Seeing an underserved market, the higher-ups agreed, and planning began on a lightweight little road fighter. Hall, along with designer Mark Jordan led the Mazda USA team to create the basic idea for the Miata as we would know it. They designed a small, front-engined, rear-wheel drive, drop-top in the vein of cars like the MG Midget. They pitted this design against a mid-engine front-wheel drive concept by Tokyo and a front-engine front-wheel drive option from Hiroshima. Had either of these designs won out, we would’ve seen a very different Miata on the road today.
The three teams competing against each other were known as Offline Project 55, a new strategy for bringing new cars to market for the company. The first-generation Miata, also known as the NA by enthusiasts, was introduced in 1989 as a 1990 model. Featuring pop-up headlights, a 1.6-liter four-cylinder engine, and a choice of only three colors at the outset (those being red, white, and blue), the Miata quickly became one of Mazda’s best-selling nameplates.
Icing On The Cake: Notable Models
In 1991, as a salute to the cars that helped inspire it, Mazda created the first special edition NA painted in classic British Racing Green, with a custom wooden shift knob and badging. Instantly recognizable among owners of this generation, examples remain sought after by Miata fans the world over.
Introduced with the NB (second generation) model in 1999 was the 10th Anniversary model. It came painted only in Sapphire Blue with polished chrome wheels and had something reserved for only the top-spec models at that time – a six-speed manual transmission. It also featured the new bodywork and larger 1.8-liter engine standard to that generation of Miata. The ultimate version of the NB was undoubtedly the Mazdaspeed version. Factory turbocharging done by Mazda’s performance wing allowed the little car to crank out 178 horsepower and direct it to the wheels through a limited-slip differential.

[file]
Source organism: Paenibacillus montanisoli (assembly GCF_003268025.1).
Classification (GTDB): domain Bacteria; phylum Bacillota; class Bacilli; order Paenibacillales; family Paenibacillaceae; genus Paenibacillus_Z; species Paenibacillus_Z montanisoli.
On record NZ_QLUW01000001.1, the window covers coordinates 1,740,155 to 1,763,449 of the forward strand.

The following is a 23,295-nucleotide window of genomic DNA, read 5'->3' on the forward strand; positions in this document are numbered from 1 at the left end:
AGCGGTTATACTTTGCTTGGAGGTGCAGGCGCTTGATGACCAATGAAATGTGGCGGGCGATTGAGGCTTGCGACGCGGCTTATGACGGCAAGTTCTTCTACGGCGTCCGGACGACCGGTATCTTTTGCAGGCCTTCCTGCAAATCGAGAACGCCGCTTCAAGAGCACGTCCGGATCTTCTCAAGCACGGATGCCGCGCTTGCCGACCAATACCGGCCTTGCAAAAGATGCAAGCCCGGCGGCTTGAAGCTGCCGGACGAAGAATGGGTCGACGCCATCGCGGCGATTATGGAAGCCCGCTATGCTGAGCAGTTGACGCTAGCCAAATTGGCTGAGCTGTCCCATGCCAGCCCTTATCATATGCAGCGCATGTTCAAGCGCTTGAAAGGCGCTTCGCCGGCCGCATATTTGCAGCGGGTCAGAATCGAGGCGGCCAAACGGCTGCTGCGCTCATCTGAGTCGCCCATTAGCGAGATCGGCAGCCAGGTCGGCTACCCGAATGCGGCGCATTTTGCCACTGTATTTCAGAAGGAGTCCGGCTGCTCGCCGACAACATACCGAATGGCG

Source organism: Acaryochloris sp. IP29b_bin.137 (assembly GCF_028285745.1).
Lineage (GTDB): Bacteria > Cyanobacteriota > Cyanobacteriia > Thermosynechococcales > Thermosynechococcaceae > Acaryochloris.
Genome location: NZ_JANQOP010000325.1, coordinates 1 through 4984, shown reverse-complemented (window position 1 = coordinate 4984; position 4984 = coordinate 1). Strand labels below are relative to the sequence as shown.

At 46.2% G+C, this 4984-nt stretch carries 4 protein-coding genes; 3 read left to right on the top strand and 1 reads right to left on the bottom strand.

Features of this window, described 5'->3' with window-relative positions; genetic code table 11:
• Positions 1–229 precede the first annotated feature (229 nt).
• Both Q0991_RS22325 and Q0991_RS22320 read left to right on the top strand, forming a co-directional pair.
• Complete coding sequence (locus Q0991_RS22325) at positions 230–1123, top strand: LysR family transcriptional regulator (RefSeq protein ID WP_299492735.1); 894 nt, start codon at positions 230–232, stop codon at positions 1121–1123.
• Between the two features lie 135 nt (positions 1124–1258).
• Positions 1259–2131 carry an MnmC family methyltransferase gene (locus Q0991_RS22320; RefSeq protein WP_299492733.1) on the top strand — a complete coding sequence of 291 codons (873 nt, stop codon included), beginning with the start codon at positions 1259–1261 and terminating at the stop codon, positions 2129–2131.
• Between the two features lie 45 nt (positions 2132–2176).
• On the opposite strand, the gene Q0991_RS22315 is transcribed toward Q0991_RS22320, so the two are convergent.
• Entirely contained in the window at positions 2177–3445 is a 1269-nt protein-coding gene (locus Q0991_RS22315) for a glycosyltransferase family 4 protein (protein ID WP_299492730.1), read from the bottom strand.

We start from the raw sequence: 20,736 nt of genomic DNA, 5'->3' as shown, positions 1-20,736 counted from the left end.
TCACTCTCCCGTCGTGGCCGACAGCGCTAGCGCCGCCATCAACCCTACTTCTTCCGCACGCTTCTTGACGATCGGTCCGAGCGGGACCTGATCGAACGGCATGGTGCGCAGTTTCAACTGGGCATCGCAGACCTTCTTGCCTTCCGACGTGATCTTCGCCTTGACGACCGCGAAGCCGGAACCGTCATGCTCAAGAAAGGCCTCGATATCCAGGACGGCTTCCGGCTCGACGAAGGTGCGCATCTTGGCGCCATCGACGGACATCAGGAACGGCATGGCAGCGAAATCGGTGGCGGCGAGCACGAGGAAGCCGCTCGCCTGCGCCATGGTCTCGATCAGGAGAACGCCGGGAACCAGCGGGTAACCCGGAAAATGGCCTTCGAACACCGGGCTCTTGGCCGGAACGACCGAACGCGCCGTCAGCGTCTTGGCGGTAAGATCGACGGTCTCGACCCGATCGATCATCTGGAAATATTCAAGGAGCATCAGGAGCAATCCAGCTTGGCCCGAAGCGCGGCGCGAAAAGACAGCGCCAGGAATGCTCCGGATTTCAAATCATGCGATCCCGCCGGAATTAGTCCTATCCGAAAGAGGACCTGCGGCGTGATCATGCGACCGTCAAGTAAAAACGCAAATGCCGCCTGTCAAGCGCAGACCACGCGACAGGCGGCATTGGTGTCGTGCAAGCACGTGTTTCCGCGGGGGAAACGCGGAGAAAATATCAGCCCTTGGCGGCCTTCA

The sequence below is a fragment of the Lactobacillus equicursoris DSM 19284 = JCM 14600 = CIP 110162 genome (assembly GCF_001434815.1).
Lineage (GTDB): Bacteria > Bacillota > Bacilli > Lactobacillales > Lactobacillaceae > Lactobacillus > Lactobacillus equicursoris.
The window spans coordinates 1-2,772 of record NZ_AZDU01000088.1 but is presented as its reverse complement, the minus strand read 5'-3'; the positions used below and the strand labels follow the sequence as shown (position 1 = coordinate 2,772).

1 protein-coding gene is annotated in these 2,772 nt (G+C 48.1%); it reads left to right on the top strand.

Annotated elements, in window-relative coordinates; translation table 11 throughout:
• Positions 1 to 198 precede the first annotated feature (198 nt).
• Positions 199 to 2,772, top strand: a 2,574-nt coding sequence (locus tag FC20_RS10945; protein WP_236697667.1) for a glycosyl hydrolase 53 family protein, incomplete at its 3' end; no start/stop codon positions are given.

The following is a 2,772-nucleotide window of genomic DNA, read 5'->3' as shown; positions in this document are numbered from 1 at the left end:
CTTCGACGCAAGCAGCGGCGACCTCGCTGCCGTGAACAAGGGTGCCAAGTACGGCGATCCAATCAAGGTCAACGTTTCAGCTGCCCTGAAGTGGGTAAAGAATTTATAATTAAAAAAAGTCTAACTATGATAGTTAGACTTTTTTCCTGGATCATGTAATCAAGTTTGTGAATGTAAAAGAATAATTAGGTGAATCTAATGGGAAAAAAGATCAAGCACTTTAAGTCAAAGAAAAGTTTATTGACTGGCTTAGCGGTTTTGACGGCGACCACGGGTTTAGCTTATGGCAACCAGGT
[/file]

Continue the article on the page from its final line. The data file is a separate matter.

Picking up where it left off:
The third generation Miata (the NC, seeing a pattern here?) came to market in 2006. It remains the heaviest and largest Miata offered to this day. Featuring a 2.0-liter four-cylinder engine, it made 170 horsepower, nearly as much as the previous generation’s turbocharged Mazdaspeed model, even without the benefit of forced induction. As popular as the little roadster was, there were some people who were none too keen to drive a soft-top car all year round. Seeing this, Mazda offered an NC with a PRHT. This stands for Power Retractable Hard Top, and it quickly became a popular choice among Miata buyers.
The last and most current generation is (drumroll)… The ND. It was introduced in 2016 and is the closest in both size and weight to the original NA. Thanks to modern engineering, the ND was able to ditch the bloated styling of its former generation while retaining its sporty, fun nature. While only making 155 horsepower in its original form, the ND was updated to provide 181 in 2018. This high power and low weight allow the ND to be the fastest Miata yet (even the exalted Mazdaspeed NB) and far safer than any previous model. Like the PRHT of the NC, the ND offers a retractable hardtop model similar in design to a fastback, giving the ND a sporty, aggressive appearance and the confidence to be driven in any weather.
Take Our Advice!
There’s a darn good reason why car enthusiasts say, “a Miata is always the answer” when asked what car a person should get if they want an introduction to car culture. They are easily found all over the United States, in used car lots as far as the eye can see, and they can be repaired with metaphorical duct tape and harsh words. No matter the generation, no matter the year, you’re getting one of the best little roadsters on offer. Since 1989, the Miata has stood as an enduring example of automotive drive and passion in a rapidly changing world.